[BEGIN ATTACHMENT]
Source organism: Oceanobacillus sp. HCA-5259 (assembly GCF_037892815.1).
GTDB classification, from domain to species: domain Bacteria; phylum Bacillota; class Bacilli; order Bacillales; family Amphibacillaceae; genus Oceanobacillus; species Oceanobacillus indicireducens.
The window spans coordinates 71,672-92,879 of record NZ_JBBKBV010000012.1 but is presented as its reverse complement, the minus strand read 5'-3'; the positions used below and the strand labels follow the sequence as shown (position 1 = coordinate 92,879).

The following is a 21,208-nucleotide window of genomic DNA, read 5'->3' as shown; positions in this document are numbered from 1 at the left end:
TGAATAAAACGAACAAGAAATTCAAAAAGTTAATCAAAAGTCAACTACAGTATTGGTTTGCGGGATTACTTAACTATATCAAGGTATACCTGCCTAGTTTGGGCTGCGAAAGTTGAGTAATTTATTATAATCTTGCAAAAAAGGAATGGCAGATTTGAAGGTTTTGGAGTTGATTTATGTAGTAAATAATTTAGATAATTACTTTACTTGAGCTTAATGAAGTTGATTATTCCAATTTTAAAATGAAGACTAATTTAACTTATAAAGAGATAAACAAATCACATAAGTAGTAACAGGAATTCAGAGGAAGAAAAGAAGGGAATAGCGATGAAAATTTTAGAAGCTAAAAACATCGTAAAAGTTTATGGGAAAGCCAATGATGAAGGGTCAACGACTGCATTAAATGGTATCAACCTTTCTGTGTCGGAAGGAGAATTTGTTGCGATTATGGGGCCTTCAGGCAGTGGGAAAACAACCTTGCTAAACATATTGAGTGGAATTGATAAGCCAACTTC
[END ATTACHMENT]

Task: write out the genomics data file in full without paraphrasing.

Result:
Source organism: Oceanobacillus sp. HCA-5259 (assembly GCF_037892815.1).
GTDB classification, from domain to species: domain Bacteria; phylum Bacillota; class Bacilli; order Bacillales; family Amphibacillaceae; genus Oceanobacillus; species Oceanobacillus indicireducens.
The window spans coordinates 71,672-92,879 of record NZ_JBBKBV010000012.1 but is presented as its reverse complement, the minus strand read 5'-3'; the positions used below and the strand labels follow the sequence as shown (position 1 = coordinate 92,879).

The following is a 21,208-nucleotide window of genomic DNA, read 5'->3' as shown; positions in this document are numbered from 1 at the left end:
TGAATAAAACGAACAAGAAATTCAAAAAGTTAATCAAAAGTCAACTACAGTATTGGTTTGCGGGATTACTTAACTATATCAAGGTATACCTGCCTAGTTTGGGCTGCGAAAGTTGAGTAATTTATTATAATCTTGCAAAAAAGGAATGGCAGATTTGAAGGTTTTGGAGTTGATTTATGTAGTAAATAATTTAGATAATTACTTTACTTGAGCTTAATGAAGTTGATTATTCCAATTTTAAAATGAAGACTAATTTAACTTATAAAGAGATAAACAAATCACATAAGTAGTAACAGGAATTCAGAGGAAGAAAAGAAGGGAATAGCGATGAAAATTTTAGAAGCTAAAAACATCGTAAAAGTTTATGGGAAAGCCAATGATGAAGGGTCAACGACTGCATTAAATGGTATCAACCTTTCTGTGTCGGAAGGAGAATTTGTTGCGATTATGGGGCCTTCAGGCAGTGGGAAAACAACCTTGCTAAACATATTGAGTGGAATTGATAAGCCAACTTC